Now, for a trail that will keep you in the heart of the city but make you feel like you’re far from it all, head to Moore Park Ravine Trail. Running from Mount Pleasant Cemetery down to the Evergreen Brick Works, this 2km trail is a lush oasis in the city. The tree-lined canopy of maples, oaks and beech trees provide a lot of shade, making this a great option on a hot summer day. The gravel and earthen-packed trail is wide and flat, and runs alongside Mud Creek. On quiet days, it’s not uncommon to catch a glimpse of a deer or two as well. A landmark feature of the Moore Park Ravine Trail is the impressive Governor’s Bridge. Originally built in 1923, the towering bridge creates a beautiful juxtaposition of mother nature with urban construction. Access points can be found at Moore Ave, the pedestrian bridge at Heath St and Hudson Drive, Chorley Park, and the Evergreen Brick Works. If you want to extend your hike, there are a number of great trails that connect to the Moore Park Ravine Trail including Park Drive Reservation Lands Trail, the David Balfour Park Trail, and the trails at the Evergreen Brick Works.

Taylor Creek Trail

Hiking trails in Toronto

And lastly, with so many natural areas in Toronto, we’re going to wrap things up at one of the largest spaces in the city along the Taylor Creek Trail. Located in the east end of Toronto, this 3km trail runs through 182 acres of mature forest and along gently flowing rivers. The Taylor Creek trail is perfect for hiking and biking as there are both paved paths and narrower dirt trails. You’ll cross steel and wooden bridges where you can catch glimpses of the pretty waterways. The forests and marshes support a diversity of wildlife and regionally rare plants. There are also quite a few open grassy areas and picnic sites if you’d like to enjoy a picnic lunch on the way. You can access the park from Don Mills on one side and Victoria Park on the other, and it’s only a 10-minute walk from Victoria Park subway station if you’re taking the TTC. You can continue your hike beyond the Taylor Creek Trail on the east side towards Warden Woods or on the west side to the Lower Don Recreational Trail.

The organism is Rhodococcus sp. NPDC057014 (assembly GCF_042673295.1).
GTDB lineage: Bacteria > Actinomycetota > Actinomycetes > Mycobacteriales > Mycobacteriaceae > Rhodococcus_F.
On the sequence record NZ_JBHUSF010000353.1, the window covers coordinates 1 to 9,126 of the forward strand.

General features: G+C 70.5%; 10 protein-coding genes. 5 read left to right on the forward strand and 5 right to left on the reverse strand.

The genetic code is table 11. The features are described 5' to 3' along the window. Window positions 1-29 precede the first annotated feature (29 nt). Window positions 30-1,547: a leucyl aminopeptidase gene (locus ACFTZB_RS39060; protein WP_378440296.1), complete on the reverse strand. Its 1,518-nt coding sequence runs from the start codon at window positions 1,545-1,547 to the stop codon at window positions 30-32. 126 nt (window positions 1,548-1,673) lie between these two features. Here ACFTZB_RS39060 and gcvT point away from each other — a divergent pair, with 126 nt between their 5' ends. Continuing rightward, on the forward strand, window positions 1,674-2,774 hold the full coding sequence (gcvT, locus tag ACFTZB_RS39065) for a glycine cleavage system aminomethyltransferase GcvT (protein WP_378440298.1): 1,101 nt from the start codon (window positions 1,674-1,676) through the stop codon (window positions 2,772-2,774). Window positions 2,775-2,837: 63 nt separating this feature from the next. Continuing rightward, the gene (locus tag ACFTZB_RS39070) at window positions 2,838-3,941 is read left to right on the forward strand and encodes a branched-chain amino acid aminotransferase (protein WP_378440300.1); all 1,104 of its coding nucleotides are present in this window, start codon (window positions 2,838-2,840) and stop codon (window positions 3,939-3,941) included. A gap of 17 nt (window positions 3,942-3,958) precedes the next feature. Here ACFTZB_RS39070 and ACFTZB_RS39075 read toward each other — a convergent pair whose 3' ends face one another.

Tips to Ensure You Have a Safe and Fun Hike

  1. Research your trail ahead of time – know the access points, the distance, and any markers you may need to follow along the way.
  2. Wear comfortable shoes with good support, especially if you’re going to be hiking over varied terrain.
  3. Always bring water, you do not want to get dehydrated on the trail.
  4. And as the saying goes – leave no trace, only footprints. Don’t litter, don’t leave any garbage, whatever you bring in should also come out with you.